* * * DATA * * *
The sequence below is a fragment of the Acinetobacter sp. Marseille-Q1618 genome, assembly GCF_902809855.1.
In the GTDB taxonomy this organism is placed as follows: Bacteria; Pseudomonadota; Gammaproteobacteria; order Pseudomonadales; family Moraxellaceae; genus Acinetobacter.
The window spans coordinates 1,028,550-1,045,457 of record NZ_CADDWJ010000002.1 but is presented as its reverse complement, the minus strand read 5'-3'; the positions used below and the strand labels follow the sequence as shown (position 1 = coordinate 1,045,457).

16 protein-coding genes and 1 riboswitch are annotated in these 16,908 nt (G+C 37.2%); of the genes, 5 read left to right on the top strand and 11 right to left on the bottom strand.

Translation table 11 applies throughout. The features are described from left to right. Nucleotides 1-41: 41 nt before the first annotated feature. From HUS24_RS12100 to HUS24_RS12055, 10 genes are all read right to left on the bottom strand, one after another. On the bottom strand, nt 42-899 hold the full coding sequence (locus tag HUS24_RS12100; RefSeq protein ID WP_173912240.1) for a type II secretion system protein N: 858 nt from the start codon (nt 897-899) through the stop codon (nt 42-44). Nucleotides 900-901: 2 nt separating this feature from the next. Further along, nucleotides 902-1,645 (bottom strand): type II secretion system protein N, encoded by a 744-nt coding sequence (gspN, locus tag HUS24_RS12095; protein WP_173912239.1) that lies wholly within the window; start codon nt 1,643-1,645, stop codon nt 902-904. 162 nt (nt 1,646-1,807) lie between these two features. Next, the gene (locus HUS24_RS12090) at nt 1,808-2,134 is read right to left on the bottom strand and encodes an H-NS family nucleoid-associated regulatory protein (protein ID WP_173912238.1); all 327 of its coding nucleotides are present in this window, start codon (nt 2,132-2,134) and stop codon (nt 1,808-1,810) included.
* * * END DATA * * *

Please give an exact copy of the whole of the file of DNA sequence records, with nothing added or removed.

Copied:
The sequence below is a fragment of the Acinetobacter sp. Marseille-Q1618 genome, assembly GCF_902809855.1.
In the GTDB taxonomy this organism is placed as follows: Bacteria; Pseudomonadota; Gammaproteobacteria; order Pseudomonadales; family Moraxellaceae; genus Acinetobacter.
The window spans coordinates 1,028,550-1,045,457 of record NZ_CADDWJ010000002.1 but is presented as its reverse complement, the minus strand read 5'-3'; the positions used below and the strand labels follow the sequence as shown (position 1 = coordinate 1,045,457).

16 protein-coding genes and 1 riboswitch are annotated in these 16,908 nt (G+C 37.2%); of the genes, 5 read left to right on the top strand and 11 right to left on the bottom strand.

Translation table 11 applies throughout. The features are described from left to right. Nucleotides 1-41: 41 nt before the first annotated feature. From HUS24_RS12100 to HUS24_RS12055, 10 genes are all read right to left on the bottom strand, one after another. On the bottom strand, nt 42-899 hold the full coding sequence (locus tag HUS24_RS12100; RefSeq protein ID WP_173912240.1) for a type II secretion system protein N: 858 nt from the start codon (nt 897-899) through the stop codon (nt 42-44). Nucleotides 900-901: 2 nt separating this feature from the next. Further along, nucleotides 902-1,645 (bottom strand): type II secretion system protein N, encoded by a 744-nt coding sequence (gspN, locus tag HUS24_RS12095; protein WP_173912239.1) that lies wholly within the window; start codon nt 1,643-1,645, stop codon nt 902-904. 162 nt (nt 1,646-1,807) lie between these two features. Next, the gene (locus HUS24_RS12090) at nt 1,808-2,134 is read right to left on the bottom strand and encodes an H-NS family nucleoid-associated regulatory protein (protein ID WP_173912238.1); all 327 of its coding nucleotides are present in this window, start codon (nt 2,132-2,134) and stop codon (nt 1,808-1,810) included.